Putting Sizzle in the Splash

Greece, is one of the most beautiful countries in the world! Whether you have had first-hand experience, or are a screen-top dreamer, you will agree that the gorgeous beaches, blue waters, and white-rimmed sand are extraordinary. This was the inspiration when Hands On Painters was engaged to paint the Five Oaks Swimming Pool diving board base in Catonsville.

Five Oaks was originally built in 1931 and was a public facility until the 1950’s when it incorporated and became Five Oaks Swimming Pool, Inc. It is one of the oldest in Baltimore with one of the last high dives in operation. The dive was transformed by using a Grecian-inspired blue. “I like taking the use of color to the next level. Nothing is wrong with a white or silver base but the blue is really striking,” states Jonathan. “I can’t imagine a better color for an outdoor summer diving board.”

The Family Room – Organic & Modern

When you close your eyes and picture the perfect space for feeling at ease, it’s no surprise you might be thinking of the family room. It’s a warm and welcoming place where memories are made, and everyone feels at home. As we’re looking for ways to give this sacred space the style it deserves, we’re taking a look at how the organic modern trend is taking over.

Modern organic living room with exposed beams, minimalist furniture and neutral colors.
Featured Colors: Mystical Shade SW 6276 (Walls), Cool Beige SW 9086 (Ceiling), Angora SW 6036 (Foyer)


We’re warming up to a look that doesn’t belong to one design style, but three. When the clean lines of modern decor and the natural elements of bohemian design come together, they create a unique look. It’s a pairing that’s cozy and inviting, making it the perfect fit for family rooms and living rooms. Add a dash of minimalism to create an organic modern space where beauty and function go hand in hand.


Simple shapes and sleek silhouettes are the foundation of any modern style. When you’re looking for a softer touch, throw pillows and woven knits create an inviting and elevated combination. For an extra dose of earthy charm, bring the outdoors in. Adding greenery is one of the quickest ways to breathe life into your room.

Living room vignette featuring a floating cabinet Room is full of neutral colors and natural materials.
Featured Color: Angora SW 6036

An except from TINTED A Blog by

New Life for Old Basements

Have you forgotten about your basement over the winter? Well, it might be time to make the old look new again. This is the place the laundry piles up and the yard furniture has been stored. What about the muddy boots and Fall/Winter decorations that are piled up?
Spring, is the perfect time to renew or re-invent your basement/cellar into something that is fresh…a play area, hobby room, or storage space. Warm up your basement without spending big bucks on a fancy “club” basement. We specialize in renewing old and historic basements. We will take the time to transform your space from something cold and utilitarian to something warm, inviting, and modern.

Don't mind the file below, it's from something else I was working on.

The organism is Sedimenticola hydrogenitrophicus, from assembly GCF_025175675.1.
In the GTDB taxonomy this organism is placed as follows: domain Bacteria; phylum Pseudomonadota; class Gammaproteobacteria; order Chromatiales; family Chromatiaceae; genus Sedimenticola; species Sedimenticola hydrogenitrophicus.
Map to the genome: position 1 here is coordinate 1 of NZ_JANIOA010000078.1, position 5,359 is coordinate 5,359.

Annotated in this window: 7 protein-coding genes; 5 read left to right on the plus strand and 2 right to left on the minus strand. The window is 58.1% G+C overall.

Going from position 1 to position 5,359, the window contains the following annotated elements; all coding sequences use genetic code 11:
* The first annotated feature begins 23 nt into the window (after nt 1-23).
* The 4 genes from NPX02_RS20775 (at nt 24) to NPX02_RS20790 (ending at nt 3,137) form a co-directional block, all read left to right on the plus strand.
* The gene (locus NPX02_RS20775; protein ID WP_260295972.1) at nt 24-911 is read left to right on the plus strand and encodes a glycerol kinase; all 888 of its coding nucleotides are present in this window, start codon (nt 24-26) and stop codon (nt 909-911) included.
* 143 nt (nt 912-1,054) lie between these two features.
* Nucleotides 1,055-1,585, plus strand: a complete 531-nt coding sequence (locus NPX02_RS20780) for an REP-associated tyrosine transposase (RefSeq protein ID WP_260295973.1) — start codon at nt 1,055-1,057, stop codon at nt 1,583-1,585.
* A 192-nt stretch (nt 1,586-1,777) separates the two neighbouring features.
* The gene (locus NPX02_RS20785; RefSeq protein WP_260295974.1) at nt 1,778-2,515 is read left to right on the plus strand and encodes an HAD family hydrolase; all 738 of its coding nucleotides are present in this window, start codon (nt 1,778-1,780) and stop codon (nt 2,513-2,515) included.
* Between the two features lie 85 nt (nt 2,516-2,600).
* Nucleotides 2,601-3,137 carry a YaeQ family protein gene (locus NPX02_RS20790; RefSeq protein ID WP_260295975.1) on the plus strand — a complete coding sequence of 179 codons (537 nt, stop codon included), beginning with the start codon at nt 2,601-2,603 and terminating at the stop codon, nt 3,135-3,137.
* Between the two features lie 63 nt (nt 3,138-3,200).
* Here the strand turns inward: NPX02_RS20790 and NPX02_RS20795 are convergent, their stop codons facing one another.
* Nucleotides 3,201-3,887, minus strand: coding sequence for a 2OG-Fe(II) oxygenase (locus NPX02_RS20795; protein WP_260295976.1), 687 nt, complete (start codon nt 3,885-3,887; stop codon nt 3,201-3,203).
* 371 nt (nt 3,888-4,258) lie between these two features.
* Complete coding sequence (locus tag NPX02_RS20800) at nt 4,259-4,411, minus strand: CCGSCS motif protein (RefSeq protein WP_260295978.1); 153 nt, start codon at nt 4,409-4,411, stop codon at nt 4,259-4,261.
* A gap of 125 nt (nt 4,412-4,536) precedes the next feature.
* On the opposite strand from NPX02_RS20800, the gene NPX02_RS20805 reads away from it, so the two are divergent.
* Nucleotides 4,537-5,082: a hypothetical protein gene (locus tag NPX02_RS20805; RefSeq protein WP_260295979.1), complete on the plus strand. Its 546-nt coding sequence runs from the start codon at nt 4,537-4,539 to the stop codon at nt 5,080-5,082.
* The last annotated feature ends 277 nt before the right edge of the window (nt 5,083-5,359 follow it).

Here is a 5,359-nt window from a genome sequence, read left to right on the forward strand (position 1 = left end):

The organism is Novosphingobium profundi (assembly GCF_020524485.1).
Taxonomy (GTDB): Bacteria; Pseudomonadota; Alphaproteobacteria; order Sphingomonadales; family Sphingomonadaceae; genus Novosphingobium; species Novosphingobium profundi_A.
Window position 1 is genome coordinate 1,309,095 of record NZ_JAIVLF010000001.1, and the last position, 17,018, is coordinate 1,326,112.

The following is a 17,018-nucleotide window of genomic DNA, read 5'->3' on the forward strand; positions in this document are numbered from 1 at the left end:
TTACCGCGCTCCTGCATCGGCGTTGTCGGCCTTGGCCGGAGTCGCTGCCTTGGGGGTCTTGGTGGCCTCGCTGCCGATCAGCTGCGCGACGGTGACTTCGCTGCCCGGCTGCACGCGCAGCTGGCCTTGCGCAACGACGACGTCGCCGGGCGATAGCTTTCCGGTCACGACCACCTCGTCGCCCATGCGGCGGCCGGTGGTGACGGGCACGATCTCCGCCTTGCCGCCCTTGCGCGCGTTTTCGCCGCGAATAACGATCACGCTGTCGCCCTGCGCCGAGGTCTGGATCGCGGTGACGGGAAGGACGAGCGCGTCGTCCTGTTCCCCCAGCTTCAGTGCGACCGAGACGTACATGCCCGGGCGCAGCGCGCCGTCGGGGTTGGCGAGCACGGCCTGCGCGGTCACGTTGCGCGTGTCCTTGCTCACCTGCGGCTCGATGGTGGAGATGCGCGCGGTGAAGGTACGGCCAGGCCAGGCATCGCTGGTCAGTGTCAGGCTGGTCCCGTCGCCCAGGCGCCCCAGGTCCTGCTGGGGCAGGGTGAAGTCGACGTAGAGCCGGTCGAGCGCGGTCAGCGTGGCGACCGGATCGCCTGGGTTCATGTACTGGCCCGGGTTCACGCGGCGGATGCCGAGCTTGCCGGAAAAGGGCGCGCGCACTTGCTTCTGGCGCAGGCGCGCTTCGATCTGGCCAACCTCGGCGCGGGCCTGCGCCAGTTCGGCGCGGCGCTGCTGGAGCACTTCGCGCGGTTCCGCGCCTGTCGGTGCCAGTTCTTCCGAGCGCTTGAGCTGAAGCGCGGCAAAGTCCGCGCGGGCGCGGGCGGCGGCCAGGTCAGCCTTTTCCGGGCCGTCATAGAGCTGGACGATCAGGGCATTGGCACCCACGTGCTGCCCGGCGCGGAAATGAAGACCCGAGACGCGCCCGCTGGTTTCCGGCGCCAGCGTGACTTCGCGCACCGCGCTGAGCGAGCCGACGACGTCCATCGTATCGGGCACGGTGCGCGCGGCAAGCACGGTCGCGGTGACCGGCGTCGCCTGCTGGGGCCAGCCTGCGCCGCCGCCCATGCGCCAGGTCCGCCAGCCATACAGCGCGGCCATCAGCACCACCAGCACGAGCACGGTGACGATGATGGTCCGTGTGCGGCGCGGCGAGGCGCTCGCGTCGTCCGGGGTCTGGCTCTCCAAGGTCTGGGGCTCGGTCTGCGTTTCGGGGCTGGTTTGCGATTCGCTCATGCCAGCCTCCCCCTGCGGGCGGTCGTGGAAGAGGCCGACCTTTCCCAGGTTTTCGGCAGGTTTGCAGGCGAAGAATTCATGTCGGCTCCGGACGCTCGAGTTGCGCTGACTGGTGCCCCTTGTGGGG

Simple touches like cleaning up the ceiling with a coat of paint, and making sure your utilities, and doorways have a uniform color can make a world of difference. We use quality water blocking primers and finish paints that will prevent interior and exterior moisture from penetrating your basement walls resulting in that damp musty smell. The result is a uniform, quality finish that blocks moisture, reduces odors, and turns your basement into a comfortable usable space.

We are proud to have won Angi’s Super Service Award for the 15th year!

We are proud to announce that we have earned the home service industry’s coveted Angi Super Service Award (SSA). This award honors service professionals who have maintained high service ratings and reviews on Angi in 2021.

“These outstanding businesses have helped homeowners not only maintain their homes, but also evolve them into spaces that can handle life, work, school and entertainment under one roof,” said Bryan Ellis, senior executive at Angi. “Our homeowners’ consistent positive reviews make it clear: these are the top pros in our network. Congratulations to this year’s Super Service Award winners.”

Angi Super Service Award 2021 winners have met eligibility requirements. Pros on Angi qualify for the award by obtaining 3 or more services-performed reviews in the previous year, maintaining a current and lifetime GPA of at least 4.5+ stars. The SSA winners must be in good standing with Angi and have undergone our verification/screening

“We are happy to announce that we have won the 2021 Super Service Award from Angi again this year!!! We are proud to have won this award a total of 15 times!

Service company ratings are updated continually on Angi as new, verified consumer reviews are submitted. Companies are rated in multiple fields ranging from price to professionalism to punctuality.